‘Please, madam, remain seated.’ She has taken a heavy, unbleached, long-cotton Egyptian towel from the pile and makes to dry me, professional once more.
To confirm my suspicions, I tip her immensely. But her response is from the good hotelier’s handbook: a humble shake of the head, as if I have been inexplicably generous. The temptress of a few moments earlier has vanished. In her place I see a humble, hard-working hotel employee.
I am puzzled. In my experience, three strikes mean you are out. Could I be mistaken?
The Caravanserai UP boasts of its bio-sustainability and ethno-chic. I am beginning to feel it may need a little more emphasis on natural selection and survival of the fittest.
‘When can I see the general manager?’ I ask.
‘In thirty minutes, madam.’ Scarlett’s gaze is calm.
‘Could you show me around the hotel before then?’
‘It would be my pleasure.’ She places the soiled towel into a rustic hand-woven wickerwork basket and leads me down a tunnel into the mountain.
‘There is no air-conditioning in the corridors of the Caravanserai UP hotel,’ she says. ‘At this altitude, the nights are freezing and the days are hot. But the stone of the mountain dome maintains a constant temperature that happens to be perfect for human beings. As a back-up, guest rooms and common areas are equipped with eco-radiant hydronic climatic amelioration systems. This is the Alexandria Library.’
She steps through an archway into a zone of high-backed leather armchairs, oak shelving and countless hard-backed books. The seats and bookshelves are bathed in low-wattage lighting so empathetic I have to fight the urge immediately to select a book and settle down to read. The carpet-pile beneath my feet is, as promised, soft, clean and so deep I can barely see my feet. ‘How is it – ?’ I begin.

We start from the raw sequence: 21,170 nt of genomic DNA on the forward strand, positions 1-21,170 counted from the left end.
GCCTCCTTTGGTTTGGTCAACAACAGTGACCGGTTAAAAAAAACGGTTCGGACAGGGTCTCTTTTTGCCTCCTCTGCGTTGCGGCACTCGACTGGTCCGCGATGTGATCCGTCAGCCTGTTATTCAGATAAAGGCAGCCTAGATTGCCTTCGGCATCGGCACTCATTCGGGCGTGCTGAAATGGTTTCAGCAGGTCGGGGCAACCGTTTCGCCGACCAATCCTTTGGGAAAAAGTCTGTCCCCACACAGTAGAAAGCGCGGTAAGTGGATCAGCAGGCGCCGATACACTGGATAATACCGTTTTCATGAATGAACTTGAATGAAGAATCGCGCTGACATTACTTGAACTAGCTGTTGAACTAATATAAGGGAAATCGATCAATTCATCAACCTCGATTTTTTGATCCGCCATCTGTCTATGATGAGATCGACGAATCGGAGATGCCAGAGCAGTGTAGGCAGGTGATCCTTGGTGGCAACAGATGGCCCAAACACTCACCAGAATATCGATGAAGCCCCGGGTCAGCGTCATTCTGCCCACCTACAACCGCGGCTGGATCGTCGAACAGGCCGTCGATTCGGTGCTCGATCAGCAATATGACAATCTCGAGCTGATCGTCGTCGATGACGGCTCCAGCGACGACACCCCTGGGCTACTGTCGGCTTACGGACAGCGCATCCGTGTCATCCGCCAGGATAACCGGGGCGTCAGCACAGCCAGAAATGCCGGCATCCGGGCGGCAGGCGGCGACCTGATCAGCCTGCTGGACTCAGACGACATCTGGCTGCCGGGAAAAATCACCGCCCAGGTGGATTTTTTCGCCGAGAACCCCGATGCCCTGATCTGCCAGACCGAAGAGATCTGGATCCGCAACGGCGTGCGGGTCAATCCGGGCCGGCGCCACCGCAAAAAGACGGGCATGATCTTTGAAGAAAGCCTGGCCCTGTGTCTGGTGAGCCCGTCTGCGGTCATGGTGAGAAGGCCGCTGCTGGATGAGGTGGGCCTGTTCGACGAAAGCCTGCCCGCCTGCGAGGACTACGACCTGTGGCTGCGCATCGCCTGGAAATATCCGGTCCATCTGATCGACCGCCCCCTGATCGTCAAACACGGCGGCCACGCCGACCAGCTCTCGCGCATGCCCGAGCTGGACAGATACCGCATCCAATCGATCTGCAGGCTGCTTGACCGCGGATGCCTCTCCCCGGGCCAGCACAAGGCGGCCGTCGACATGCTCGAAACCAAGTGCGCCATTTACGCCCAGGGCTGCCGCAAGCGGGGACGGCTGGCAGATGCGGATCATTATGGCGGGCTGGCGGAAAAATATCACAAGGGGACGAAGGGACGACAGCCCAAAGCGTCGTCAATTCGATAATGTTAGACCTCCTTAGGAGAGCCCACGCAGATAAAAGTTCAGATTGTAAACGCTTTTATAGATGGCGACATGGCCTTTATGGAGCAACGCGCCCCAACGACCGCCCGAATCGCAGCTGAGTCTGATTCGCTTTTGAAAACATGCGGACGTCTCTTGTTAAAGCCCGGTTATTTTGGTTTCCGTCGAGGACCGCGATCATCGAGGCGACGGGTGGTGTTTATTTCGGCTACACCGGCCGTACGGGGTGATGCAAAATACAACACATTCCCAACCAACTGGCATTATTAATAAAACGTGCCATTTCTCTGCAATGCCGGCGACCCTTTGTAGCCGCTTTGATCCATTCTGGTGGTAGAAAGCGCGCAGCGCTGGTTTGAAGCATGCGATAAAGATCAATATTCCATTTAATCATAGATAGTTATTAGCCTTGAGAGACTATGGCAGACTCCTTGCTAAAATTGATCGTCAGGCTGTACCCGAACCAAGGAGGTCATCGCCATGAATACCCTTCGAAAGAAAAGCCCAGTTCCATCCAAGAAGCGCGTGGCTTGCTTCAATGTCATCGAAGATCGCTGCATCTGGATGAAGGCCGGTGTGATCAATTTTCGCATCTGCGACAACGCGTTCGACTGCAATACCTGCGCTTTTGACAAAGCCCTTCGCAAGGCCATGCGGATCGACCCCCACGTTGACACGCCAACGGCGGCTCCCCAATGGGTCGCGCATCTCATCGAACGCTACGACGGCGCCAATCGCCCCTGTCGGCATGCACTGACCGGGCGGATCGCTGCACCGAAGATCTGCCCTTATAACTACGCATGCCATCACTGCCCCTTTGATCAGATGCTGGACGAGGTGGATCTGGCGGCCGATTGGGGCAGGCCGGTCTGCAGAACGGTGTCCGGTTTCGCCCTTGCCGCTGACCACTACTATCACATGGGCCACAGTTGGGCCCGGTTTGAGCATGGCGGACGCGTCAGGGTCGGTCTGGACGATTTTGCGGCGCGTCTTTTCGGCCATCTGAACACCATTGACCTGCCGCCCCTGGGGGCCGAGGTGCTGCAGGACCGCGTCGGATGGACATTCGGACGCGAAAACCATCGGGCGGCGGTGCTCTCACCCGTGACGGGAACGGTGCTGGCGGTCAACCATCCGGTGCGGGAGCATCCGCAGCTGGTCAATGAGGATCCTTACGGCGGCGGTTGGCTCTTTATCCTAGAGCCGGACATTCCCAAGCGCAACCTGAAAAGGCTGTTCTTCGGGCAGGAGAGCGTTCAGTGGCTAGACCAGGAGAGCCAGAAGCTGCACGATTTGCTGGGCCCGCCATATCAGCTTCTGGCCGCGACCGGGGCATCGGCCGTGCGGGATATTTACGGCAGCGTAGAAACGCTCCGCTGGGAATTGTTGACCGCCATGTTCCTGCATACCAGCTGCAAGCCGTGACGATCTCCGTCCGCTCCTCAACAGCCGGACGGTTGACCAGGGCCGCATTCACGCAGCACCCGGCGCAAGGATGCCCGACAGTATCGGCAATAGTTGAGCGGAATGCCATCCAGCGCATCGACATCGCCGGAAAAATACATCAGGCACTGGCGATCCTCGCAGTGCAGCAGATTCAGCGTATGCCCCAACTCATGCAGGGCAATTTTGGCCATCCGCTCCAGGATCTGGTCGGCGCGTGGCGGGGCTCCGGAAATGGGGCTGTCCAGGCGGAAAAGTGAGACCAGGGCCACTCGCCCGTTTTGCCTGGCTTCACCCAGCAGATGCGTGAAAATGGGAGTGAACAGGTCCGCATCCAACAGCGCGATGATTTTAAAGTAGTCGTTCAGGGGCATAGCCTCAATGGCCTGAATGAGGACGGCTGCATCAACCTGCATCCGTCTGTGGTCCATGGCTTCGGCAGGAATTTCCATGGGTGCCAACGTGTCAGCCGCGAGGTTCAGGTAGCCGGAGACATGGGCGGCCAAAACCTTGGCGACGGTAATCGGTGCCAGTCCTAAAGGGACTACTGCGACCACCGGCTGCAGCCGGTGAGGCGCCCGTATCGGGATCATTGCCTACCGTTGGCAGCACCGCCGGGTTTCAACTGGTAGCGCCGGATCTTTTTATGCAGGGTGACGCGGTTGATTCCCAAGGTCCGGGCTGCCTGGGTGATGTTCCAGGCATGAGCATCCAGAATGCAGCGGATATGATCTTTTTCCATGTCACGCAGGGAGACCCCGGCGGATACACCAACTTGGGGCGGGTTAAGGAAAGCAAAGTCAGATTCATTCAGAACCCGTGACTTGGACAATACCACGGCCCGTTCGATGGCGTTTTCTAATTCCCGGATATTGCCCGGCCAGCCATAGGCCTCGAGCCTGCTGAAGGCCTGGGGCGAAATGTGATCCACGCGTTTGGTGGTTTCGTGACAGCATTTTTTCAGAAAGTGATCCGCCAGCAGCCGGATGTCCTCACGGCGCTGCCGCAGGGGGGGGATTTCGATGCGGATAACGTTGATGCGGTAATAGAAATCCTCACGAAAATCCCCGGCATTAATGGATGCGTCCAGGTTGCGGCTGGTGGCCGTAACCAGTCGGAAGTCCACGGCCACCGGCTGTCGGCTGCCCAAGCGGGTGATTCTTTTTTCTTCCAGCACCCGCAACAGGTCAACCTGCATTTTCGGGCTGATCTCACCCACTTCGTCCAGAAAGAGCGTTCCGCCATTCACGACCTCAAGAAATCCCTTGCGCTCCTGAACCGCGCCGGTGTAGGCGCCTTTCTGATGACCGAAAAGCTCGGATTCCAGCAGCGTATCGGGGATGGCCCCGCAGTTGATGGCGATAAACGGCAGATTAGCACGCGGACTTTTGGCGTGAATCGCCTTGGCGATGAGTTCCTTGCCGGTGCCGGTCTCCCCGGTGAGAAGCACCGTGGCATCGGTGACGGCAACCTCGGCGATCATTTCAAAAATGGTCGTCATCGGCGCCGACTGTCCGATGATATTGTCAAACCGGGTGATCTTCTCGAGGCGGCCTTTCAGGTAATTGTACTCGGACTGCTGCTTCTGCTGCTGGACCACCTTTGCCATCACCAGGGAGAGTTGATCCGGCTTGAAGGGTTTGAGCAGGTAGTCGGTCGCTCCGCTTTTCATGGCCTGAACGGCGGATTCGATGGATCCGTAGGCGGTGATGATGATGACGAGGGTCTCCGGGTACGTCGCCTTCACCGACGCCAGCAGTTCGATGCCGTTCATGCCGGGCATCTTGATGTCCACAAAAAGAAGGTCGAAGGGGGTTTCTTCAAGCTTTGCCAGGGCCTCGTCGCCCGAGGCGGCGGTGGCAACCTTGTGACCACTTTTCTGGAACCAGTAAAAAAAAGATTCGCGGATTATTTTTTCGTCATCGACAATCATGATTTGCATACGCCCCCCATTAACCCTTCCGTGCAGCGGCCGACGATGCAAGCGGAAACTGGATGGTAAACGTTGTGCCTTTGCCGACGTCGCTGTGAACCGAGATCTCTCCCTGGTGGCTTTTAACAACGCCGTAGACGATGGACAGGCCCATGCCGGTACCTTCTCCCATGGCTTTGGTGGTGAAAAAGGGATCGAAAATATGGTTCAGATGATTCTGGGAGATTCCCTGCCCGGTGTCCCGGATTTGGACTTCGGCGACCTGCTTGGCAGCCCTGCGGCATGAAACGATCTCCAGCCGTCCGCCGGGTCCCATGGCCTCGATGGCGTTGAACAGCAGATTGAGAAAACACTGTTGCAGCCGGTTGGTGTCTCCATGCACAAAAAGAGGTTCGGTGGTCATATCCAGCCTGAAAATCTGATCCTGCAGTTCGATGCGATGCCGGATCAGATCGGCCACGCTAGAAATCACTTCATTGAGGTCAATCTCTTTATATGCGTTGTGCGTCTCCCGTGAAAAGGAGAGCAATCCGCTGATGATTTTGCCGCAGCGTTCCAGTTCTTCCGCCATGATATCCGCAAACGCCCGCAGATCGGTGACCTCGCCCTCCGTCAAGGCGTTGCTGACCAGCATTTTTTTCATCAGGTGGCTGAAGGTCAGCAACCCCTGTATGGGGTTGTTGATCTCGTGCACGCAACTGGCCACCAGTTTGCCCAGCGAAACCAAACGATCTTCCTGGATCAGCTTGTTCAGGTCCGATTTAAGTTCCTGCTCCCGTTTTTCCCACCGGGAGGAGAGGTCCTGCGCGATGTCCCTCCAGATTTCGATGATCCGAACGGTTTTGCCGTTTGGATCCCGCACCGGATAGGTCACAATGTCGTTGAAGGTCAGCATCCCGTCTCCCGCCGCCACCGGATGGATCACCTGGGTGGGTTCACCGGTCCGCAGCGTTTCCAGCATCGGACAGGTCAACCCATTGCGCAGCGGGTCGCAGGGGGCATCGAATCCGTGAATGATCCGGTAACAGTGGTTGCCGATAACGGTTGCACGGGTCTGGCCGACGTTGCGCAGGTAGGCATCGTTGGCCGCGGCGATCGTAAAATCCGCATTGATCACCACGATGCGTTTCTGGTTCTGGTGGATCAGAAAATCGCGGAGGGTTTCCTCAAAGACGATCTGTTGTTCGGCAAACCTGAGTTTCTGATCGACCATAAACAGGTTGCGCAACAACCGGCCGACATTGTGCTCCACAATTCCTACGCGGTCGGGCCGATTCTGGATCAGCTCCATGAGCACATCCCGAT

Scarlett raises a finger to those lips and beckons me back into the corridor.
‘The Library has a strictly enforced code of silence,’ she whispers. ‘But there is no need to talk. You may use our E-UP app on your own mobile device, or on our complimentary tablets, to order books, drinks, snacks, noise-cancelling headphones or any other service you desire. If you prefer to reduce energy consumption, or are concerned about the carcinogenic impact of electromagnetic radiation, simply insert a written note detailing your wishes into the stone wish-holders at each library-station.’
She hands me a tablet from a stack by the door and nods towards an armchair, where a man with wild grey hair and thick glasses is poring over a fragment of parchment.
‘Professor Ahmet is responsible for all library services. He is an expert in the conservation and interpretation of Aramaic scripts; but he is also deaf and dumb, promoting our diversity policy and reducing the risk that any customer could be tempted to speak out loud. You will see we have installed sound meters to alert him to any noise and its provenance. The manuscript cabinets contain a climate-controlled selection of scrolls up to two thousand years old.’ Scarlett smiles. ‘Our wine cabinets contain a selection of vintages of similar rarity, although our oldest bottle is a mere seven decades in age.’
Scarlett shows me the Ion Restaurant, with its array of locally-sourced specialities; the Chrysalis Wellness Zone, where a display advertises “Zen Secrets of the Billion-year-old Mountain”; the Cavern Eco-Pool, occupying a stalactite-studded void deep within the rock; the Baykal Banya, an ultra-hot Russian sauna whose Eagle’s Nest frigidarium features an icy plunge-pool on a terrace overlooking a lake hundreds of metres below; the Koh-i-Noor diamond Boutique, which seems out of place and is mercifully shut; and the Moonrise and Sunset bars, each with cinemascope-sized windows and sublime panoramas over the ecologically-pure landscapes and barely-researched archaeological treasures of the countryside below.